Branch Family Reunion and Quadricentennial

We are in the midst of our Centennial year! The Branch House was designed by famed architect John Russell Pope and built by John Kerr Branch and Beulah Gould Branch in 1919. This year is packed with commemorative events for that occasion.
We are also excited to be working with the Branch family on another momentous occasion – a Quadricentennial and Reunion ! 2019 is the 400-year anniversary of the arrival of the first member of the Branch family in Virginia. Christopher Branch arrived in Jamestown in 1619. That event is etched in stone on the parapet wall on the back of the House. 
The Branches will be commemorating this arrival with a family reunion. The descendants of Christopher and Mary Branch are numerous, and we are helping them get the word out about the reunion. If you are a Branch, please take a moment to look at their website and learn about the quadricentennial. If you know a Branch or someone you think may be related, please share this link with them.
Visit the Branch Reunion website here!

John Kerr Branch (1865-1930) was born to a prominent banking family in Virginia, attended McGuire’s University School in Richmond, and studied under private tutors in France and Germany until age 21.JKBRANCH

He met his future wife, Beulah Frances Gould of New York, while riding horseback in the Black Forest of Bavaria.

They first resided in Richmond at 1 W. Franklin St.  In 1915, Mrs. Branch began making plans to build a house on Monument Ave. (family property) to contain their collection of antiques and Italian art and to have a place to entertain.

John and Beulah had one son and two daughters.  Their summers were spent at Mrs. Branch’s family estate in New York and their spring months at a purchased villa outside Florence, Italy.  The family lived at 2501 Monument Ave. during the winter only.

After the death of his father, John Kerr Branch became president of family-owned Merchants National Bank (later named First and Merchants, then Sovran, and now Nations Bank).

Branch’s other business interests included real estate, railroads and insurance (he was a stockbroker and a partner in another family founded business, Thomas Branch & Co.).

In 1914, Branch successfully lobbied to have Richmond become a site for a Federal Reserve Bank.

The Branches also belonged to a number of civic and social organizations in Richmond, New York, and Florida.  He was president of Richmond’s Chamber of Commerce, a member of the Commonwealth, Westmoreland, German, and Virginia Country Clubs, the Society of Colonial Wars in Virginia, Sons of the American Revolution, Virginia Historical Society, Virginia State Chamber of Commerce, and attended St. Paul’s Episcopal Church, where he served as a vestryman and church treasurer.  Branch also made contributions to the financing of Memorial Hospital.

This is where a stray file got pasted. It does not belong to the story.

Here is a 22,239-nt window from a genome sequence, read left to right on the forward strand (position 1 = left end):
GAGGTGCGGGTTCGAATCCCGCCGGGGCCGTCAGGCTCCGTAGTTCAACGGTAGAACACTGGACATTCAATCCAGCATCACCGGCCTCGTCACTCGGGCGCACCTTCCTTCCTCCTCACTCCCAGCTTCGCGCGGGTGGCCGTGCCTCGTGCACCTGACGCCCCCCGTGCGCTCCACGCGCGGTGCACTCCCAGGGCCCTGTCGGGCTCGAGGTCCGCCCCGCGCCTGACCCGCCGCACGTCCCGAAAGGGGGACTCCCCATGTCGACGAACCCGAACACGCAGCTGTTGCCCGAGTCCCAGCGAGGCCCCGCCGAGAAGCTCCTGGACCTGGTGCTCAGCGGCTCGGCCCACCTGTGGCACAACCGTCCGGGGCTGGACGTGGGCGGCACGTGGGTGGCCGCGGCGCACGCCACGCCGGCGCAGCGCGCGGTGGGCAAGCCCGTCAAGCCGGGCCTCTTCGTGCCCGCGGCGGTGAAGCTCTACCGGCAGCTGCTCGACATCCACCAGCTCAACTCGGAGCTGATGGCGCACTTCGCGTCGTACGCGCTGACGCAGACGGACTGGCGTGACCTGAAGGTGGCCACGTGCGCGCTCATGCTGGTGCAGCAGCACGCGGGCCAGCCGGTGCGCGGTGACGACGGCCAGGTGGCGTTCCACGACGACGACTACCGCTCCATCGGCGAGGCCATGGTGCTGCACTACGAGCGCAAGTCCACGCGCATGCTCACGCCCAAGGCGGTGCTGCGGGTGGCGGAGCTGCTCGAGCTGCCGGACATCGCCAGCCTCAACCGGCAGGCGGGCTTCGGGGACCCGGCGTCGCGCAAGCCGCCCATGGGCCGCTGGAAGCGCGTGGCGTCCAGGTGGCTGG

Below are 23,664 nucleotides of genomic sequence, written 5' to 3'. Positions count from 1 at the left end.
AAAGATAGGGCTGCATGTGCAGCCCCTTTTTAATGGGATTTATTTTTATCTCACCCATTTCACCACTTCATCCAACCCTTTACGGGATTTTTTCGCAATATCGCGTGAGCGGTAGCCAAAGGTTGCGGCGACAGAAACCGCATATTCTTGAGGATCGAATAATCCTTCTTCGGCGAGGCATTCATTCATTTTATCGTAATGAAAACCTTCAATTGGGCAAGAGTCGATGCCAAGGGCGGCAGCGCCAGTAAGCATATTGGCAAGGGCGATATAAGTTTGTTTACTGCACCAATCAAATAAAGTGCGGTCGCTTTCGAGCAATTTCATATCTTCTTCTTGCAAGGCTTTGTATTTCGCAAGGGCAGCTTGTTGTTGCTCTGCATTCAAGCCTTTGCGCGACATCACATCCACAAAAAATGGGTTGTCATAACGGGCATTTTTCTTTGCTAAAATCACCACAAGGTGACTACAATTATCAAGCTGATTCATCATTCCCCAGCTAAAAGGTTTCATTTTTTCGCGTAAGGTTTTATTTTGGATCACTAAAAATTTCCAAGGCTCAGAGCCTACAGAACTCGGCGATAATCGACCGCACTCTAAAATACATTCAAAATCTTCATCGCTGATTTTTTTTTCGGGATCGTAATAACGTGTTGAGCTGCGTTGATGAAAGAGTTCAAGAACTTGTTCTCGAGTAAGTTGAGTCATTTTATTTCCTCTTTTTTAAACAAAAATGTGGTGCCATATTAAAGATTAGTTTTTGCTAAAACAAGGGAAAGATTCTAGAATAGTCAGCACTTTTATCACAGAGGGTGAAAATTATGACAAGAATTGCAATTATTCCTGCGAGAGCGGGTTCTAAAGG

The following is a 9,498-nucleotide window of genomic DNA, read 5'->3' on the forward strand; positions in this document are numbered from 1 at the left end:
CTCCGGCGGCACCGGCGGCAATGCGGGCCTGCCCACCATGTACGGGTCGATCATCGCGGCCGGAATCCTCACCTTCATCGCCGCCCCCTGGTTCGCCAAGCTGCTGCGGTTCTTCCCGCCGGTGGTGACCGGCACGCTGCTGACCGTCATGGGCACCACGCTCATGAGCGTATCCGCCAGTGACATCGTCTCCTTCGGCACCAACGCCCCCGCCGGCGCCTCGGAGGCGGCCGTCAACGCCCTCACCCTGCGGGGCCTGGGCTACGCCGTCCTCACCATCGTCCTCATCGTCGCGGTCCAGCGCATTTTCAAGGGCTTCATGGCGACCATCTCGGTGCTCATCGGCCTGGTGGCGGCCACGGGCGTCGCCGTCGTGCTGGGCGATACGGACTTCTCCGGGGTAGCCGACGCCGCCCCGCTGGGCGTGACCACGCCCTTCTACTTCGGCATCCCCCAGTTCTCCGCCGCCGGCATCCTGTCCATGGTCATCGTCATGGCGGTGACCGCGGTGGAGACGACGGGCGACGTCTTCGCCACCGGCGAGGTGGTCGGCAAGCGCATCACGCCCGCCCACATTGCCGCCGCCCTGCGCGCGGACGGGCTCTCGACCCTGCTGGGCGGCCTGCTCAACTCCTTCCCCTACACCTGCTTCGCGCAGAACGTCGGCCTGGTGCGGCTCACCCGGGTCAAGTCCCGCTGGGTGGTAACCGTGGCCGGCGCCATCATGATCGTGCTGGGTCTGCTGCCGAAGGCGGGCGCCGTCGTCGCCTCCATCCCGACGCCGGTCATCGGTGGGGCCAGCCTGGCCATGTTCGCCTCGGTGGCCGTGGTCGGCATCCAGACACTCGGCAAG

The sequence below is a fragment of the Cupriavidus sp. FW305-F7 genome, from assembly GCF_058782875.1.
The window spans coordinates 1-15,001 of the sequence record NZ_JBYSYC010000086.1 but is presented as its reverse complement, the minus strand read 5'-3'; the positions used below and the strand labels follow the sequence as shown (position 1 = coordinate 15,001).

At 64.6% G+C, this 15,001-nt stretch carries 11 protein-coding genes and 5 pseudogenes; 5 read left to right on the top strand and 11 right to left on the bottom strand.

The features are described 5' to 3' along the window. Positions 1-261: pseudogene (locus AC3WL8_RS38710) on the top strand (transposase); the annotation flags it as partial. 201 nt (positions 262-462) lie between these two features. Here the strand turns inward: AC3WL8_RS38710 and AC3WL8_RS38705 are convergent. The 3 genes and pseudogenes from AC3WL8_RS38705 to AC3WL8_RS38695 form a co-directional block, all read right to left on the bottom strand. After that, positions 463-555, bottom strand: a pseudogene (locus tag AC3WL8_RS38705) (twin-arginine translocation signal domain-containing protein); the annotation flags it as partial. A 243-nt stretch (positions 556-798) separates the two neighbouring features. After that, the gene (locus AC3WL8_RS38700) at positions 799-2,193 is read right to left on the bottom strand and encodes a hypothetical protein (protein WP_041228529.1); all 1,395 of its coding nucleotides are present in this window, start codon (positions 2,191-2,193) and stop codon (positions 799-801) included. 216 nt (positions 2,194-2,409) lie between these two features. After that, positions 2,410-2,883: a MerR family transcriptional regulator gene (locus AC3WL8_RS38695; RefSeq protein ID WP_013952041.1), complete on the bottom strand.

Mrs. Branch originally had been a Quaker and was active during the early 20th century in the Women’s Suffrage Movement.  After her husband’s death, she continued to live at her home with her servants.  She remained active socially and was a member of the Women’s Club, the James River Garden Club, the Colonial Dames, a board member of the Richmond Society for the Prevention of Cruelty to Animals, and a supporter of Brookfield Home for Girls.  Mrs. Branch continued to maintain her homes in New York and Italy.

Mr. Branch died of pneumonia at age 65 in 1930 while in Florence; Mrs. Branch died at age 92 in Richmond.  Both are buried at Hollywood Cemetery.

Their closest relative was a granddaughter in Richmond, the late Zayde Rennolds Dotts, who was married in the Branch House.  Their grandson is the late Edmund Rennolds.

In 1953 the family gave the Branch House to the Richmond Area Community Chest and Community Council, now known as the United Way of Greater Richmond, in memory of the owners.

In 1982 the house was purchased by Richmonder Robert Pogue and used as the headquarters for Northwestern Mutual Life Insurance Company’s Richmond office.   During his ownership, the Branch House was listed on the Virginia Landmarks Register and the National Register of Historic Places and remains the largest single-family residence in Richmond, as well as the only building of historic easement on Monument Ave.

In 2003 the property was sold to The Virginia Foundation for Architecture and is now The Branch Museum of Architecture and Design, the first museum of its type in the southeast.

Images courtesy of Caroline Rennolds Milbank; top image is John Kerr Branch, second image at left is Beulah Gould Branch, third image at right is Beulah and companions in Egypt